Lady Gaga: the ultimate genre bender“Joanne” a beautiful, hopeful memoir
Trilling in “The Fame Monster,” singing sweetly in “Cheek to Cheek,” and now putting an uplifting vibe to difficult times in “Joanne”–Lady Gaga is a master of manipulating different genres to fit her unique, and unmistakably powerful voice.
Partially inspired by an aunt who passed away before Gaga was born, Joanne Stefani Germanotta, the themes of “Joanne” center around family, love and dealing with emotion in general. The album has gentle influences from rock, pop, country and a multitude of other genres which meld together.
The first song on the album is “Diamond Heart,” a slow introduction to a sound that Gaga’s audience is unfamiliar with so far. In a dramatic build up and reveal, the powerhouse voice that Gaga is known for slowly takes over the song. The meaningful lyrics and striking nature of this track remind me of a toned down version of Gaga’s stereotypically iconic works, like “Bad Romance.”
Much of this album focuses on Gaga’s vocals, and this trend is introduced in the titular song “Joanne.” The track is down to earth–with layers and layers of acoustic guitar making the otherwise somber melody sound sweet. True to Gaga’s typically deep-seated lyrics, “If you could, I know that you’d stay / We both know things don’t work out that way,” is simplistic yet moving. A similarly passionate song that stood out to me was “Million Reasons,” which swells and wanes along with the love-torn lyrics.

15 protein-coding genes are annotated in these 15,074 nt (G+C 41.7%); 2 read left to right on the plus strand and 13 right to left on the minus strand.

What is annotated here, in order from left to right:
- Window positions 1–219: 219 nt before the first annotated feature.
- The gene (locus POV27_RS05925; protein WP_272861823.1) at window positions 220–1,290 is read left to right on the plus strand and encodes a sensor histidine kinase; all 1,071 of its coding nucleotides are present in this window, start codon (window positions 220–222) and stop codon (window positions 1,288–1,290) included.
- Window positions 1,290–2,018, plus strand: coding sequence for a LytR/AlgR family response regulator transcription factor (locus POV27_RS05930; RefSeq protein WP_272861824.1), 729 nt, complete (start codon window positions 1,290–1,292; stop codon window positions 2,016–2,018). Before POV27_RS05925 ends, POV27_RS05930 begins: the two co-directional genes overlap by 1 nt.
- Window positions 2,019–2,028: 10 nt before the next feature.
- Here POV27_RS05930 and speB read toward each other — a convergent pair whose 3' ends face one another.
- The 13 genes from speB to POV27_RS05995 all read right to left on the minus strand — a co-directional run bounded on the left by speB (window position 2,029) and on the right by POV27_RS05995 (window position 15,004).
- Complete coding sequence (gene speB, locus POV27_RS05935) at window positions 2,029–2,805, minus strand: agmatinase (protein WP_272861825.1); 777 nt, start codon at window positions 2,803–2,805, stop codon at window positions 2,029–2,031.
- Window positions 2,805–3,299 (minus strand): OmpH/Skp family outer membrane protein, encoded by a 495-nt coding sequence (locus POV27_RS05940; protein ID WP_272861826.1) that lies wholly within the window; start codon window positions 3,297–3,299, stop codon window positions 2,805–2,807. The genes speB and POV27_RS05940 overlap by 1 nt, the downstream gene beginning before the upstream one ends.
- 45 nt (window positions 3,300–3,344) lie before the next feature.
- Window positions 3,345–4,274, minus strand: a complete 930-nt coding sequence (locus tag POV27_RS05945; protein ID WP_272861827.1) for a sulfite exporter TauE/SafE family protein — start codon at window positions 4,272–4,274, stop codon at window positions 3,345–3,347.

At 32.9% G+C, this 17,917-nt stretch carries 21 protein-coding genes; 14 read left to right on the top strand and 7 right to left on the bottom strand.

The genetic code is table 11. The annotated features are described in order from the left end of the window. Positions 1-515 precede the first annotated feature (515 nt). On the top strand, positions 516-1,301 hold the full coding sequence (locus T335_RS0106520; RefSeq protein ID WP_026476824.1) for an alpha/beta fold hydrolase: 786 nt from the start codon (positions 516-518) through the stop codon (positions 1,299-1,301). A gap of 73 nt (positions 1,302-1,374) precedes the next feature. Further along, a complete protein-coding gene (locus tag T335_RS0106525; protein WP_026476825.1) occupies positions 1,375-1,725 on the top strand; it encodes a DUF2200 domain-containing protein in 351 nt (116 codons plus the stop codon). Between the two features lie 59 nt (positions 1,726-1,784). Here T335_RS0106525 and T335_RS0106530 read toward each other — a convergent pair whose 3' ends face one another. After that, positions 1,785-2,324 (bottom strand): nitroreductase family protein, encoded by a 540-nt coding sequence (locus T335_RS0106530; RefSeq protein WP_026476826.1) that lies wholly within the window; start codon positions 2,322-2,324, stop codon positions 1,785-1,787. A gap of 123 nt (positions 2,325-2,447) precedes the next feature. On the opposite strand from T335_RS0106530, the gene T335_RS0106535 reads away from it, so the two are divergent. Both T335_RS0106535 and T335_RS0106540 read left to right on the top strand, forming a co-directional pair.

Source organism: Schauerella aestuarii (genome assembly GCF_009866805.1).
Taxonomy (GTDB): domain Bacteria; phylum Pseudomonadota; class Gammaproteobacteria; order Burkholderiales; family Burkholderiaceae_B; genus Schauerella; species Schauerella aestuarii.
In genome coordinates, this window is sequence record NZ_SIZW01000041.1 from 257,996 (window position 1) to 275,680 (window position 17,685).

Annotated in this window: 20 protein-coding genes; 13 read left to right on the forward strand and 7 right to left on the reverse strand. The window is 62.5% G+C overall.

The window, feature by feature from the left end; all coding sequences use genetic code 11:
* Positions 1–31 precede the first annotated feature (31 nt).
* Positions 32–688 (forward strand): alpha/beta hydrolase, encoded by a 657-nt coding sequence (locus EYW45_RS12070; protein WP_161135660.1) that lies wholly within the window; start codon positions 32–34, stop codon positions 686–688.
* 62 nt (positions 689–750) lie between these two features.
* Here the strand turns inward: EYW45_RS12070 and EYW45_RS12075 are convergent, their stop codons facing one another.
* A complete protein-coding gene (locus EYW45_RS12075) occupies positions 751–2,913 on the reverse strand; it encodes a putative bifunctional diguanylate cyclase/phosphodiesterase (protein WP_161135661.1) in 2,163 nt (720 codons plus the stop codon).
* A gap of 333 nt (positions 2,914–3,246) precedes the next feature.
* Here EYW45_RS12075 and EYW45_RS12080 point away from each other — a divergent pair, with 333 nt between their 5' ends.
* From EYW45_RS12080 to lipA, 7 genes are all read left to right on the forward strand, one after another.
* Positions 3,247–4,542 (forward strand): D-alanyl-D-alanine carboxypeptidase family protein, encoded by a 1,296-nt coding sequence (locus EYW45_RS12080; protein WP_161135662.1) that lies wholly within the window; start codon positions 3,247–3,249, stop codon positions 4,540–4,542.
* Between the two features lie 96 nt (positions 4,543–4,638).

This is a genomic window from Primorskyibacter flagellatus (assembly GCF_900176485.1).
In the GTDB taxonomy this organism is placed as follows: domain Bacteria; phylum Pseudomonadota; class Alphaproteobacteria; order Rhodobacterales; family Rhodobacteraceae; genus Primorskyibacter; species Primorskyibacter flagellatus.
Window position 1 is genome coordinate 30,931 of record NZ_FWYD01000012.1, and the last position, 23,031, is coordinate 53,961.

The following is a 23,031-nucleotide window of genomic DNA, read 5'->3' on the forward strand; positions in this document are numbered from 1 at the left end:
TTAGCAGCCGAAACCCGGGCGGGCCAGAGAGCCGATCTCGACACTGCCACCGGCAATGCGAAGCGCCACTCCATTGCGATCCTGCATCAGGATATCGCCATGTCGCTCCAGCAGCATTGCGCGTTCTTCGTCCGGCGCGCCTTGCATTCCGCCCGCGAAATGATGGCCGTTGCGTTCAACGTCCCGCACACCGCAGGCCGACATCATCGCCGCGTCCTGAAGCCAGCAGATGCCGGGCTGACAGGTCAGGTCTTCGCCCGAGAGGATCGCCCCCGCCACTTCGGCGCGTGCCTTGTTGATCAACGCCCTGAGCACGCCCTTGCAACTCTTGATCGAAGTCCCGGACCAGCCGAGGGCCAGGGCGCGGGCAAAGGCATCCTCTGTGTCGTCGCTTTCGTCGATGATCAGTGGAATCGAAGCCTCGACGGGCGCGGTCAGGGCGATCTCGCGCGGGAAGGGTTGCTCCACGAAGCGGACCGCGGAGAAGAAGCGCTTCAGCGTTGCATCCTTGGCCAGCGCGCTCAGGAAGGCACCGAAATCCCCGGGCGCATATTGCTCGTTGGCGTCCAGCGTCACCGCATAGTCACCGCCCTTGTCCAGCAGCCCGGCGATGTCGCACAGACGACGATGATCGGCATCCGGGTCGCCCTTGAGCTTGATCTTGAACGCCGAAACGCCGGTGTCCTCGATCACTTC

Another recurring element I found myself enjoying throughout the album was the upbeat, almost country-like twang heard in tracks such as “John Wayne” and “Sinner’s Prayer.” Both songs put a sultry spin on the innocent, effortless melodies through the use of electric and acoustic guitars, and solid percussion. I found myself impressed with the fact that the album managed to emphasize Gaga’s naturally powerful voice with equally stunning instrumentals.
Despite the heavy themes dealt with in “Joanne,” Gaga manages to tackle each of them with grace and positivity. One of my personal favorites is “Come to Mama,” a song with a busy chorus that is symbolically reminiscent of a bustling family life. Lyrically, “The only prisons that exist are ones we put each other in,” is a blunt truth and perfect representation of the honesty throughout the album.
At the end of the last track, I was left with the impression that Gaga had truly poured her soul into every song on the album. The wholesomeness of “Joanne” mixed with the eclecticness of Gaga herself resulted in an emotionally charged work–it showed off the best of her while lyrically acknowledging the difficulties she has faced in life.